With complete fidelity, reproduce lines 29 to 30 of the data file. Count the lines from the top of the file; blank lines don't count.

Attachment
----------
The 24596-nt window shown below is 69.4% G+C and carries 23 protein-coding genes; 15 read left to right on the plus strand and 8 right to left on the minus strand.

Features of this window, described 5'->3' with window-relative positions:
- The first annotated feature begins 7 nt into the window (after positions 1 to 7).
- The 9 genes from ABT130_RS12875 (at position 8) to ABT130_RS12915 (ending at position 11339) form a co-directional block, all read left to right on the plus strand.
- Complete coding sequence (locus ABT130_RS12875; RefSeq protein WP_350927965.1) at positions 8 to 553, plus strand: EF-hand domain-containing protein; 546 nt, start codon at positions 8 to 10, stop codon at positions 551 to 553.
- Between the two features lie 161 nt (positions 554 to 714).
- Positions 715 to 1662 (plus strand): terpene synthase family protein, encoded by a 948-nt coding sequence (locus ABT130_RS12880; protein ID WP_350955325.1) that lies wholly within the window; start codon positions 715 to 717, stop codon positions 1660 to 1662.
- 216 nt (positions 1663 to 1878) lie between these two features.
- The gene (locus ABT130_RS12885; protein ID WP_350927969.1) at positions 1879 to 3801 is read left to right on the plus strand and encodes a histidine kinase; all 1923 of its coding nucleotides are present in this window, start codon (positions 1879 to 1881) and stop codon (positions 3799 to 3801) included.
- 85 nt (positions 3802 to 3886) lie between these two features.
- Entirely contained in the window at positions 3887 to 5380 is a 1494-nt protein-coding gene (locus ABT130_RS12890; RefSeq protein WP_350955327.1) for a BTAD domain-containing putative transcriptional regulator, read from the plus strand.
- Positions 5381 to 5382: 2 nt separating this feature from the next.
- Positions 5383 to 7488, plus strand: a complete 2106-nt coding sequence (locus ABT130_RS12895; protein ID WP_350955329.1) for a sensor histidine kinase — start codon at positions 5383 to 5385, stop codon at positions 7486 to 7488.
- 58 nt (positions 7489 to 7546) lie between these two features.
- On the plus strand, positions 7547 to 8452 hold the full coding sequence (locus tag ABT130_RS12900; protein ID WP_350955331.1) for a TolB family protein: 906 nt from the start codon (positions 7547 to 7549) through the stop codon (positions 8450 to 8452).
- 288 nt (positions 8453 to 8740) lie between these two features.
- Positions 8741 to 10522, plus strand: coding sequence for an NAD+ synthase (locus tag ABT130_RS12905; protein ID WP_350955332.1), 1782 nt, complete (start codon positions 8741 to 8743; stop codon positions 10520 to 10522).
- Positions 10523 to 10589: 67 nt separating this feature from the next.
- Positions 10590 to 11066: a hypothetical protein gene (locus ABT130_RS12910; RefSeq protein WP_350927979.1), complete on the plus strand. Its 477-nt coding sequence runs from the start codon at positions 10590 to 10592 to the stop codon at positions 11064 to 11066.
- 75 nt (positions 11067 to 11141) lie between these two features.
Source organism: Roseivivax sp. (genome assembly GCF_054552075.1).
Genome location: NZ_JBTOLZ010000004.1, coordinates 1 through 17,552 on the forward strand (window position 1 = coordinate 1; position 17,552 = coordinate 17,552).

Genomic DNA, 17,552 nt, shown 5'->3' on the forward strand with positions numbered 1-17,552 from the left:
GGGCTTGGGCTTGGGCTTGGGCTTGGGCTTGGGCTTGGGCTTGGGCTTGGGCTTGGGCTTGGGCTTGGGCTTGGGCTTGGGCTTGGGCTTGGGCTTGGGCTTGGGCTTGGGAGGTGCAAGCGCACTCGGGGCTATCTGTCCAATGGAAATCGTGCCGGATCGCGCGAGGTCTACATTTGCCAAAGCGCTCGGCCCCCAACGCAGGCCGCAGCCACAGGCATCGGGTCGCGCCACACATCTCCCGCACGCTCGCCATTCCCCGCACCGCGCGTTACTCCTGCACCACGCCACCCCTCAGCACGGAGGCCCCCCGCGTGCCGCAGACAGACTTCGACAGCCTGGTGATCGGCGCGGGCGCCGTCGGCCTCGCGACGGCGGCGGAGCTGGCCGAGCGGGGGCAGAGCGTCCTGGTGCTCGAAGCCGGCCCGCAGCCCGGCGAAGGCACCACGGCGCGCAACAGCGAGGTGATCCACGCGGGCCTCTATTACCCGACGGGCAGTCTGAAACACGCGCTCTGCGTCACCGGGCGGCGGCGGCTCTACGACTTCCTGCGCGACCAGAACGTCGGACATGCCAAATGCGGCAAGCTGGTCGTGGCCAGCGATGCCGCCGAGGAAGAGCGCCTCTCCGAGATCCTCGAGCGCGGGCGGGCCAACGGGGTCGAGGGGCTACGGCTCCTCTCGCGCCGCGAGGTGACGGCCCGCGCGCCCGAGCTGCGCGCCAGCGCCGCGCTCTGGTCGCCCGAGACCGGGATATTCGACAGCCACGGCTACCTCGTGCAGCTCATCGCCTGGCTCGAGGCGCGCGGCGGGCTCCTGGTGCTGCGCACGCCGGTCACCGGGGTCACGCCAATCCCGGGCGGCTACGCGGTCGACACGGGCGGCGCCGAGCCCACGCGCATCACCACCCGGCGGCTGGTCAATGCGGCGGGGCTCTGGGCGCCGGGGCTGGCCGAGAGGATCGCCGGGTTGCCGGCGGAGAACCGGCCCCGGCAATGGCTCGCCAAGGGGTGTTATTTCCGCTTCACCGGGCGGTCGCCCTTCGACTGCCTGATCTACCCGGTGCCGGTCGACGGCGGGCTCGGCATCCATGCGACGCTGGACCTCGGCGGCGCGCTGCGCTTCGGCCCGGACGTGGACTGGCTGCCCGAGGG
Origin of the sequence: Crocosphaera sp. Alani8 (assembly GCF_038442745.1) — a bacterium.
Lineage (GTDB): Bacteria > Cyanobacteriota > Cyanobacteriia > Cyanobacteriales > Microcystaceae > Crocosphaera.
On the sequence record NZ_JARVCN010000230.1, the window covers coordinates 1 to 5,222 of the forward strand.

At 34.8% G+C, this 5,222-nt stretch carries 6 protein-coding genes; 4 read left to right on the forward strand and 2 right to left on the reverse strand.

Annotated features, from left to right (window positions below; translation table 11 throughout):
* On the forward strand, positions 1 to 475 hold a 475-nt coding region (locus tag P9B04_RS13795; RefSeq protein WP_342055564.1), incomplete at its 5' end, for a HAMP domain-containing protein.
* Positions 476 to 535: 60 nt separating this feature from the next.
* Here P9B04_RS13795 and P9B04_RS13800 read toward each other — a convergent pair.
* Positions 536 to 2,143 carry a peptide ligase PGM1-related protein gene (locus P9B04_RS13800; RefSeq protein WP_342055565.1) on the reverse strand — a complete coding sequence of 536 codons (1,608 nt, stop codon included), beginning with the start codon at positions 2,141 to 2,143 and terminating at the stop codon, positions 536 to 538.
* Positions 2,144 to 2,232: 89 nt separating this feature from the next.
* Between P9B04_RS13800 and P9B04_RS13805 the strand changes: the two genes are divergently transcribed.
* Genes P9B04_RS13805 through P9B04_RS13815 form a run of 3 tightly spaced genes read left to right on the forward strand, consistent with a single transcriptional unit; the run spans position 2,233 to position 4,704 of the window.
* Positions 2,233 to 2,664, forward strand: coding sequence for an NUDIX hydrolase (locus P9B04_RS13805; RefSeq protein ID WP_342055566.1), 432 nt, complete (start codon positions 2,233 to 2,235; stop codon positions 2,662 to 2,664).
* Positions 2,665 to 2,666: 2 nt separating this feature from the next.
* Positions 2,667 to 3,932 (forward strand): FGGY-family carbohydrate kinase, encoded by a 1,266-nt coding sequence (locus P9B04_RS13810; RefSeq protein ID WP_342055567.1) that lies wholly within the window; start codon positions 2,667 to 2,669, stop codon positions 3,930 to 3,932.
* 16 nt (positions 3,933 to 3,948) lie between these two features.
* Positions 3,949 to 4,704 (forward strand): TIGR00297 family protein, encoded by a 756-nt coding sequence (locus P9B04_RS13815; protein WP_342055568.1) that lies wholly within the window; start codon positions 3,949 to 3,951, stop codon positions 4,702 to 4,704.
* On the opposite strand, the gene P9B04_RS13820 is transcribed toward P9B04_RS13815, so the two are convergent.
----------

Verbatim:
Annotated features, from left to right (window positions below; translation table 11 throughout):
* On the forward strand, positions 1 to 475 hold a 475-nt coding region (locus tag P9B04_RS13795; RefSeq protein WP_342055564.1), incomplete at its 5' end, for a HAMP domain-containing protein.